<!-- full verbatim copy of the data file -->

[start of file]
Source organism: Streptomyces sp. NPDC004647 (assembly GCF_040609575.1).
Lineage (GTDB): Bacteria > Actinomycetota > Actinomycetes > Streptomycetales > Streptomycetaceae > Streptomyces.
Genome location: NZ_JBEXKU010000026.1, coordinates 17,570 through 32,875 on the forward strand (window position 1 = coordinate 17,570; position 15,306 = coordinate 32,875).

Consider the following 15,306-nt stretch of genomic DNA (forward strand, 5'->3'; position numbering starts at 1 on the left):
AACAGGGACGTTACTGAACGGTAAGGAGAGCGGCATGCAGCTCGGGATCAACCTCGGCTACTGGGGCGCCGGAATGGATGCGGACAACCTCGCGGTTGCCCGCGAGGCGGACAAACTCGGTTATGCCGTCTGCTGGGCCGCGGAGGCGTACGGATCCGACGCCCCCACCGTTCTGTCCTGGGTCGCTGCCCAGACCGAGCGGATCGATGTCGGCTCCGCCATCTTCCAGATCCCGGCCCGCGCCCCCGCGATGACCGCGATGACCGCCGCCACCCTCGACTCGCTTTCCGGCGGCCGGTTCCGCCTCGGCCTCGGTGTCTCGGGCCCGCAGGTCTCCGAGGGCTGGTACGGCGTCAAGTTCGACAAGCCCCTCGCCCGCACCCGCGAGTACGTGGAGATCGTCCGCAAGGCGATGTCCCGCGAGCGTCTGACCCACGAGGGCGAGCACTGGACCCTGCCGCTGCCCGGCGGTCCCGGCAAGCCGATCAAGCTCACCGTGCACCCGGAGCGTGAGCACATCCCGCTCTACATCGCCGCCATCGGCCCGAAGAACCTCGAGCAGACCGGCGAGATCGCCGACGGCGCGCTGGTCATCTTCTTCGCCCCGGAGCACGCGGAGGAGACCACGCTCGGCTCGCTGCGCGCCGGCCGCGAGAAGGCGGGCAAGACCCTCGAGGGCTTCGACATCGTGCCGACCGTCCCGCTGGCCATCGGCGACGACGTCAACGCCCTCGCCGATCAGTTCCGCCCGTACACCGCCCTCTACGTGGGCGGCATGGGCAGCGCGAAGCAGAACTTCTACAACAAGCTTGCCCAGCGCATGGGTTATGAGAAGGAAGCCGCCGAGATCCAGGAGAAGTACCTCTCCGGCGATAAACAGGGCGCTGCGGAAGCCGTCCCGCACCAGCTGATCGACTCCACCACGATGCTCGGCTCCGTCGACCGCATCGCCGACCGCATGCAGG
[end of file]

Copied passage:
Source organism: Streptomyces sp. NPDC004647 (assembly GCF_040609575.1).
Lineage (GTDB): Bacteria > Actinomycetota > Actinomycetes > Streptomycetales > Streptomycetaceae > Streptomyces.
Genome location: NZ_JBEXKU010000026.1, coordinates 17,570 through 32,875 on the forward strand (window position 1 = coordinate 17,570; position 15,306 = coordinate 32,875).

Consider the following 15,306-nt stretch of genomic DNA (forward strand, 5'->3'; position numbering starts at 1 on the left):
AACAGGGACGTTACTGAACGGTAAGGAGAGCGGCATGCAGCTCGGGATCAACCTCGGCTACTGGGGCGCCGGAATGGATGCGGACAACCTCGCGGTTGCCCGCGAGGCGGACAAACTCGGTTATGCCGTCTGCTGGGCCGCGGAGGCGTACGGATCCGACGCCCCCACCGTTCTGTCCTGGGTCGCTGCCCAGACCGAGCGGATCGATGTCGGCTCCGCCATCTTCCAGATCCCGGCCCGCGCCCCCGCGATGACCGCGATGACCGCCGCCACCCTCGACTCGCTTTCCGGCGGCCGGTTCCGCCTCGGCCTCGGTGTCTCGGGCCCGCAGGTCTCCGAGGGCTGGTACGGCGTCAAGTTCGACAAGCCCCTCGCCCGCACCCGCGAGTACGTGGAGATCGTCCGCAAGGCGATGTCCCGCGAGCGTCTGACCCACGAGGGCGAGCACTGGACCCTGCCGCTGCCCGGCGGTCCCGGCAAGCCGATCAAGCTCACCGTGCACCCGGAGCGTGAGCACATCCCGCTCTACATCGCCGCCATCGGCCCGAAGAACCTCGAGCAGACCGGCGAGATCGCCGACGGCGCGCTGGTCATCTTCTTCGCCCCGGAGCACGCGGAGGAGACCACGCTCGGCTCGCTGCGCGCCGGCCGCGAGAAGGCGGGCAAGACCCTCGAGGGCTTCGACATCGTGCCGACCGTCCCGCTGGCCATCGGCGACGACGTCAACGCCCTCGCCGATCAGTTCCGCCCGTACACCGCCCTCTACGTGGGCGGCATGGGCAGCGCGAAGCAGAACTTCTACAACAAGCTTGCCCAGCGCATGGGTTATGAGAAGGAAGCCGCCGAGATCCAGGAGAAGTACCTCTCCGGCGATAAACAGGGCGCTGCGGAAGCCGTCCCGCACCAGCTGATCGACTCCACCACGATGCTCGGCTCCGTCGACCGCATCGCCGACCGCATGCAGG